The main difference between Faustus and Mohammed Ali (apart from good looks, huge biceps and er, being heavyweight champion of the world) is that Ali refrained, magnificently, from a final punch as Foreman’s legs buckled under him moments before he hit the deck.
Christmas Day, traditionally, is the occasion for TV drama to roll out its fruitiest pudding. This is partly the quaint practice of getting out your best china for the festive season and partly because the whole nation, briefly and tantalizingly, is actually predisposed to watching a bit of tele. They’ve opened their prezzies, scoffed too much food, broken the first toys, had a couple of arguments and are beginning either to fall out or fall asleep. What else is there to do but sit down, friends and family together, and flick on the box? It’s a moment created in schedulers’ heaven.
Christmas Day is also, theologically speaking, the time of new things, the birth of a new era, the dawn of all that comes after and the burying into history of all that went before. This year, perhaps more than any other, was the chance for TV to show what the future is all about. This was the birth, in a little manger behind the Coach and Donkey, just next door to ASDA on Bethlehem High Street of the New Approach in all its glory.
So what did we get? The answer is: yards of fresh, new, original and energetically creative writing. Dominating the schedule was a sassy wheeze in two parts called ‘Eastenders’, set in an East London borough that told a tale of ordinary folk living ordinary, problematic lives. They’d never have thought of that in the dark old days twenty years ago! Next up, a brilliant new concept about a couple living in a big house, him rich, her posh, called, wittily ‘To The Manor Born’. It only goes to show what you get when you let writers loose with their imagination. Finally, and perhaps most ingeniously, there was a new drama about a Time Traveller who nips about the universe in a Police Box saving planet earth among other things. On ITV, meanwhile, they’d come up with something so startling you wonder nobody had ever thought of it before. A group of ordinary people are gathered together in the Home Front Army during the Second World War. The genius of production was that it was all shot in a slightly dated way to give it a ‘seventies’ feel. Perhaps its greatest triumph was that it cast several actors into key roles who had passed on some time ago. Faustus can only marvel at the negotiations that must have taken place with their agents.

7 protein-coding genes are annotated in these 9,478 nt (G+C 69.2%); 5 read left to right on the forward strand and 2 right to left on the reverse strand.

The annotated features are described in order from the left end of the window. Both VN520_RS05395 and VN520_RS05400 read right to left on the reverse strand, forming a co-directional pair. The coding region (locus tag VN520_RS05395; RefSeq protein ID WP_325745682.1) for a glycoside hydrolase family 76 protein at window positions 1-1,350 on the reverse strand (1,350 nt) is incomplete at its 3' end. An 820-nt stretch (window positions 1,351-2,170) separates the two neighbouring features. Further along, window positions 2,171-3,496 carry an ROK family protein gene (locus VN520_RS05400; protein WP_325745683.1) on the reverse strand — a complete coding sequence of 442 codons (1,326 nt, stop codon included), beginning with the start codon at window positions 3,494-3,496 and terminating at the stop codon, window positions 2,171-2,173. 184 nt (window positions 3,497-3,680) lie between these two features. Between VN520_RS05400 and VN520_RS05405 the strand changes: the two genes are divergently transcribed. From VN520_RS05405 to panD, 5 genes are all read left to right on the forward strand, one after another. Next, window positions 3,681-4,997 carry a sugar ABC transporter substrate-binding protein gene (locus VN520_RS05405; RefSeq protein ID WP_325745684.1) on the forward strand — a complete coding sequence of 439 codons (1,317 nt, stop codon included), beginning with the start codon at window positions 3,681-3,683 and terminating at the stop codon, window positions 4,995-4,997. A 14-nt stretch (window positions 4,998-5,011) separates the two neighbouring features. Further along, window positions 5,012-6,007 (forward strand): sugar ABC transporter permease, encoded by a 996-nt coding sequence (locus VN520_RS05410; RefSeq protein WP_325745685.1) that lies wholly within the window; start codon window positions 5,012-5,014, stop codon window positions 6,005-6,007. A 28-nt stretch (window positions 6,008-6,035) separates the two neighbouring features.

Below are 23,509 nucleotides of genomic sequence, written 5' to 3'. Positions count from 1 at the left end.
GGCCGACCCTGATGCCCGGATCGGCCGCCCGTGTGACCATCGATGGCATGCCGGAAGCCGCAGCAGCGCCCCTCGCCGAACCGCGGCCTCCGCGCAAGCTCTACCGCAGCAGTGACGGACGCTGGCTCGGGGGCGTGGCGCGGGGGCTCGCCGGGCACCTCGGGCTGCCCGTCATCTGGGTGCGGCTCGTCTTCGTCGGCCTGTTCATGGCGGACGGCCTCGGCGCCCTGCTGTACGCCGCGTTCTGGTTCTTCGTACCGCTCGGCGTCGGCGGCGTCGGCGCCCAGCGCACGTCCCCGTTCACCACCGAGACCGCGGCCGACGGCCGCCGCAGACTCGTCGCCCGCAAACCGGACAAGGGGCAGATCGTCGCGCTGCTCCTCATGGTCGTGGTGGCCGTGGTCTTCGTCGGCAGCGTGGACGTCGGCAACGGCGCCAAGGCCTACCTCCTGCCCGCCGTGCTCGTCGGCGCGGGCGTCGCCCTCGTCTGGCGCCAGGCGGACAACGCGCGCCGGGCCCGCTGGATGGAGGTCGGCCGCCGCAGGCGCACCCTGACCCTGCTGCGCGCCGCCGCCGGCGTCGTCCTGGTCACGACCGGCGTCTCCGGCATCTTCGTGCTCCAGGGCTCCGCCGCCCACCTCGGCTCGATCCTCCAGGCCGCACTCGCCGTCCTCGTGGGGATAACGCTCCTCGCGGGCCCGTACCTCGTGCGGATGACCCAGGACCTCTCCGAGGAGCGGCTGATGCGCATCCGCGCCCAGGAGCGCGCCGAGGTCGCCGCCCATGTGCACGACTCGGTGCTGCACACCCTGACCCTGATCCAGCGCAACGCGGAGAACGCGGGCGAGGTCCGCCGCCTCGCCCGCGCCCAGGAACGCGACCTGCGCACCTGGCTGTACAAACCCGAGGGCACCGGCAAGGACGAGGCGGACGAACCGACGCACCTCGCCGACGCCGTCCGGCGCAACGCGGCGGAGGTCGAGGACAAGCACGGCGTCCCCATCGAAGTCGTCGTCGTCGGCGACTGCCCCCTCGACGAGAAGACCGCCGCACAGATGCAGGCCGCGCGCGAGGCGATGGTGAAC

Stretching over the schedules before The Big Day, however, were some cunning adaptations of a little known Victorian novelist to really give people something fresh to chew on. So easily did the BBC’s contribution to this remarkable new genre sit with the Eastenders format that they could have welded them all together into one big Time Travelling drama about ordinary people dealing with problematic lives in a class-riddled society past and present. Maybe next year. Mind you, while we’re in a creative mood, I came across this little book by some Scotsman, I think, about this geezer who robs from the rich and gives to the poor kind of thing set during the reign of King John. I don’t think it’s been done before though it could make a good movie, too. And then there’s the Jane Austen compendium I got for Christmas. Has anyone out there thought of adapting some of those?
But Faustus, as you know by now, is an obstreperous git or a cheeky chap depending on your point of view. Of course TV had much to be proud of over Christmas. The BBC lost no time in pointing out its triumphant trashing of Dad’s Army on Christmas Day while the cute new drama on ITV about ordinary people living problematic lives in Manchester didn’t quite cut it this time around against its London rival. For a properly balanced view, check out the Have Your Say section on the BBC website. You’ll notice plenty of people writing in from Bristol, Salford and White City, er, London saying how wonderful it all was.
A Happy New Year to everyone. And here’s to great writing.